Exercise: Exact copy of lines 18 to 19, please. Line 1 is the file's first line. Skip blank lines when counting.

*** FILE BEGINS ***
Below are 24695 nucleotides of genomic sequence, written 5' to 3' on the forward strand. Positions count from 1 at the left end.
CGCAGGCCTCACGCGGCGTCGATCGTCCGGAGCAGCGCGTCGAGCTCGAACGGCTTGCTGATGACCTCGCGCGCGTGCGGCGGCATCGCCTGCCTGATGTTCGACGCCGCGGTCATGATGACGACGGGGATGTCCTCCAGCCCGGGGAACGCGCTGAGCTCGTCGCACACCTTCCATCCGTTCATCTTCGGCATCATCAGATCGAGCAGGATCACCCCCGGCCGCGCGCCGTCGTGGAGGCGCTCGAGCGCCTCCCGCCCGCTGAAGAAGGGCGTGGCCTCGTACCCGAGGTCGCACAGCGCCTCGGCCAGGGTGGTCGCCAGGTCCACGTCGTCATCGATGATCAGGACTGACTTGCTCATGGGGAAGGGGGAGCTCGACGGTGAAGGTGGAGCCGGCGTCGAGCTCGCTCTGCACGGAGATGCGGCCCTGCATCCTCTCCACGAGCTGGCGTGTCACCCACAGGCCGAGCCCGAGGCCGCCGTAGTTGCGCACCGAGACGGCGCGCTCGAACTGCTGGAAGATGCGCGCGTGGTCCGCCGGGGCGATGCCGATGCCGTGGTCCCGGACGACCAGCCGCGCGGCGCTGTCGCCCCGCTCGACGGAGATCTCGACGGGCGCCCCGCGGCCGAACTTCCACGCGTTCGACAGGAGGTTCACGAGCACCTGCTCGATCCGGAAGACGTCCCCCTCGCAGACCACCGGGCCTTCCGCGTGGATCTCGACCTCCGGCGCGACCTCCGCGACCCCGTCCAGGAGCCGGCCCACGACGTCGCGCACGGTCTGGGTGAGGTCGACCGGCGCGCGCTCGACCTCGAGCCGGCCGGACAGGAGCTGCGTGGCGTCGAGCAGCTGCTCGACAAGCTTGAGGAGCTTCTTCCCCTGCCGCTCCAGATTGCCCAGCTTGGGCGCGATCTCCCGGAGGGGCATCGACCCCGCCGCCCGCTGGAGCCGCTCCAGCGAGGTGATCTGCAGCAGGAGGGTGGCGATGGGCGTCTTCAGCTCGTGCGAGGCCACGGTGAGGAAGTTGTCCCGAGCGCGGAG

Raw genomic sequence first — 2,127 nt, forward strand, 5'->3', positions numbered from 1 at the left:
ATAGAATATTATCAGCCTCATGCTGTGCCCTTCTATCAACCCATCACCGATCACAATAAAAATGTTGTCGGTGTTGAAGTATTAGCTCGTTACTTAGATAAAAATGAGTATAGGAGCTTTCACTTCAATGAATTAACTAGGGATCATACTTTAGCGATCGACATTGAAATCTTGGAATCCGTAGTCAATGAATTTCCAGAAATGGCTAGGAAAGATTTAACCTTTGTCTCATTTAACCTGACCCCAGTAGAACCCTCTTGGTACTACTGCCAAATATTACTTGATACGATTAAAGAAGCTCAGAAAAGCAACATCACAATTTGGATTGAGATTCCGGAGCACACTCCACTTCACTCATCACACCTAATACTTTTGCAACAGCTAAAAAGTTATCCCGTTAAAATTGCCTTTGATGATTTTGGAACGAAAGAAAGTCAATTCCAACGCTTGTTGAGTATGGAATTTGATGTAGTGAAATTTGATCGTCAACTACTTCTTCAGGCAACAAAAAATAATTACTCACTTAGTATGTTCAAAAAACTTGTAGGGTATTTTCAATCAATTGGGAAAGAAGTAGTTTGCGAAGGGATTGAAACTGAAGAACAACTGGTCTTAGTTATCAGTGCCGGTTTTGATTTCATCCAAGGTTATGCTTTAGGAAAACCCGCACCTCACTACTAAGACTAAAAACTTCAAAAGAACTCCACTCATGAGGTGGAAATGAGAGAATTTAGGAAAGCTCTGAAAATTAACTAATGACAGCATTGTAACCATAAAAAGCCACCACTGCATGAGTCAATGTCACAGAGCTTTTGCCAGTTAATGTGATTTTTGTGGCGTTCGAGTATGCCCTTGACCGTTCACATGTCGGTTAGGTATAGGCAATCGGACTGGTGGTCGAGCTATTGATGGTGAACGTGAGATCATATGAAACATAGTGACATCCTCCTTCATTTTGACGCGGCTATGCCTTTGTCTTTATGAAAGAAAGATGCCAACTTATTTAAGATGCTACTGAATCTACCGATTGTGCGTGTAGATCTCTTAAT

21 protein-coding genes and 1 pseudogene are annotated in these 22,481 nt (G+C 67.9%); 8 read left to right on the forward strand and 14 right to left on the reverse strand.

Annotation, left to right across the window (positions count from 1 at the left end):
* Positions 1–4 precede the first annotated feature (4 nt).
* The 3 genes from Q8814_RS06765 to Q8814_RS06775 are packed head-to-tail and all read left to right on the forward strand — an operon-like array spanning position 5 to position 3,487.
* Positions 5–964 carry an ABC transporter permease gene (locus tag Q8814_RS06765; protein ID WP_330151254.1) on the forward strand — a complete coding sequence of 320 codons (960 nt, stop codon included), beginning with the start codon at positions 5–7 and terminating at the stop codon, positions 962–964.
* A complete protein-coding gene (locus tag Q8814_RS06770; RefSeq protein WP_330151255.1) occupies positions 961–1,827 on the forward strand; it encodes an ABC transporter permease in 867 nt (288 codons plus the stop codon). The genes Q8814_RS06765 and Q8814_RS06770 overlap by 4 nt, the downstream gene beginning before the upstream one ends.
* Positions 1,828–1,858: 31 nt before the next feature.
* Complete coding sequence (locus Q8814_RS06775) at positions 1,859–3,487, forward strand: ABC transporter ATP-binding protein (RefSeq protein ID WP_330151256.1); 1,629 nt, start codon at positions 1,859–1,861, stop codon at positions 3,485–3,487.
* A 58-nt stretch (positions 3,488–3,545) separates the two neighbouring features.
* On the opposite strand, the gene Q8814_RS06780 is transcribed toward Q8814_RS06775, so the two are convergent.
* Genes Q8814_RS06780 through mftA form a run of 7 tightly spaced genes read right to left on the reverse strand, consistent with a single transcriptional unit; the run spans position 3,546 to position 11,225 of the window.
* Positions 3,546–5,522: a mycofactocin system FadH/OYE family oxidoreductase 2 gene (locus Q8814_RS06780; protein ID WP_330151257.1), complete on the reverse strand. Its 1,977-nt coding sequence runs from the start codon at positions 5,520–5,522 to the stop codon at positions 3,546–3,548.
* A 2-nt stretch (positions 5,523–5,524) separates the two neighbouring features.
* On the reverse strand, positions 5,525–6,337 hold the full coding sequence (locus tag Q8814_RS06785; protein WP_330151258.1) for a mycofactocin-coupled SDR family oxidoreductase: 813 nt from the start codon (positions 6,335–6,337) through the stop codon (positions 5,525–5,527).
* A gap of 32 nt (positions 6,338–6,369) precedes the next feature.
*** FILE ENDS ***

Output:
* On the reverse strand, positions 5,525–6,337 hold the full coding sequence (locus tag Q8814_RS06785; protein WP_330151258.1) for a mycofactocin-coupled SDR family oxidoreductase: 813 nt from the start codon (positions 6,335–6,337) through the stop codon (positions 5,525–5,527).
* A gap of 32 nt (positions 6,338–6,369) precedes the next feature.